Even today a few people maintain the fixity of the earth, just as some of them also declare the Earth to be flat as well as unmoving. There are even some who declare the Earth to be hollow shell with the entire universe inside, and we walk on the inside of this shell. By warping geometry to suit their prejudices they develop an elaborate system that they declare is just as reasonable as the conventional scientific fiew. Indeed they can, though few of the believers in these models are sufficiently versed in mathematics to work out the details. But they neglect the fact that there's physics to deal with. To sustain their warped geometry they would have to revise all of the fundamental laws of physics, force laws, gravitational laws, conservation laws, and even abandon the constancy of the speed of light. They haven't done this, for the task is beyond their abilities.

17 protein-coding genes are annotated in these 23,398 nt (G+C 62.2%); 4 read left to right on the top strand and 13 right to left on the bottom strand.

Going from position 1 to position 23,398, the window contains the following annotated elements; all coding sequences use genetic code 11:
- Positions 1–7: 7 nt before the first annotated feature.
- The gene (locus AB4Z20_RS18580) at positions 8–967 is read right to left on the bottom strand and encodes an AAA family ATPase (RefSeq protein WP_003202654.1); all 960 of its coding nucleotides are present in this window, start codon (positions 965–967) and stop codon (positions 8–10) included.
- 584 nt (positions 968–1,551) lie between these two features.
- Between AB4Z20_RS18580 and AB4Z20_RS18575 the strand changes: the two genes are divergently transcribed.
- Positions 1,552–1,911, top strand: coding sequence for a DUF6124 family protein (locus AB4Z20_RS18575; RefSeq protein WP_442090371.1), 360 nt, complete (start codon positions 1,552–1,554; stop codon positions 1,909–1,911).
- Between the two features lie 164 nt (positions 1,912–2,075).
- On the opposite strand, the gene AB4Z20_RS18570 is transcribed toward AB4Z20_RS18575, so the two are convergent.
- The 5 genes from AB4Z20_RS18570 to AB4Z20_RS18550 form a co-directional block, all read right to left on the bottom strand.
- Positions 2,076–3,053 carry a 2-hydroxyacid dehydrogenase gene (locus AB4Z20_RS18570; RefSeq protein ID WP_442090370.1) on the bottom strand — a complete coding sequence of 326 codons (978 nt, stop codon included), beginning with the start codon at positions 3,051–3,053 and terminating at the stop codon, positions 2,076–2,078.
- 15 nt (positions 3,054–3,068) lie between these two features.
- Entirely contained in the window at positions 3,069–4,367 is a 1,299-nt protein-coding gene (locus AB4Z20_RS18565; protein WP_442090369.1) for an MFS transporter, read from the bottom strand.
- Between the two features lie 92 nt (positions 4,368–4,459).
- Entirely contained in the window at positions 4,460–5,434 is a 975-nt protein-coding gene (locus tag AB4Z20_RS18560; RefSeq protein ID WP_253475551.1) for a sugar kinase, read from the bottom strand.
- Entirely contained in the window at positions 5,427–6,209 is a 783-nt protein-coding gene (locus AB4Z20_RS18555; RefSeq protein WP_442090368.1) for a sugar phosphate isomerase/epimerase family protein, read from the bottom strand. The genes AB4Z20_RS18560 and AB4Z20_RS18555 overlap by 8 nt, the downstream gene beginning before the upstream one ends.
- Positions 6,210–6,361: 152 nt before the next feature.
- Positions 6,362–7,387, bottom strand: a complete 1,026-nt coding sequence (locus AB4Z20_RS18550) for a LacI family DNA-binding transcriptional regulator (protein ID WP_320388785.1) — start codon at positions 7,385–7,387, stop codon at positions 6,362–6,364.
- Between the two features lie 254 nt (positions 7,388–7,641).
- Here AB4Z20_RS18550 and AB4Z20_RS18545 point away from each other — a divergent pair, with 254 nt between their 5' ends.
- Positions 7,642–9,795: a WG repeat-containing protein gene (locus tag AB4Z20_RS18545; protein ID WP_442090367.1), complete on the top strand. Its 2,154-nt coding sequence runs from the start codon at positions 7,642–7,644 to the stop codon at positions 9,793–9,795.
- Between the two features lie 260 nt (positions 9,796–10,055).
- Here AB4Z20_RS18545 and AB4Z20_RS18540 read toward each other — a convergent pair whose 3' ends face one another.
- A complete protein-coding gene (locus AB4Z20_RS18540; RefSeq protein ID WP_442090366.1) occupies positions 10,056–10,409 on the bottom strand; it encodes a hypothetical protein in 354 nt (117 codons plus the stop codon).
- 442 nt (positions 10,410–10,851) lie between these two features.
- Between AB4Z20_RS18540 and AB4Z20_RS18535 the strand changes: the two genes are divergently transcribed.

So why are the geocentric models now completely abandoned? Isaac Newton is responsible. The geocentric models were descriptive only, and applied only to the position of objects as seen in the skies. Newton introduced a more universal model of motion, using the concept of force, which included his three laws of motion and his law of universal gravitation. These laws applied to earthly as well as celestial phenomena, and they beautifully met the test of experiment. They fit the data provided by both earthly laboratories and astronomical observatories. And in the centuries since Newton they continue to meet the test of experiment and observation.
Newton can be credited with demonstrating that nature has underlying regularities that can be expressed as universal laws. Any model of the solar system is just a consequence of these laws.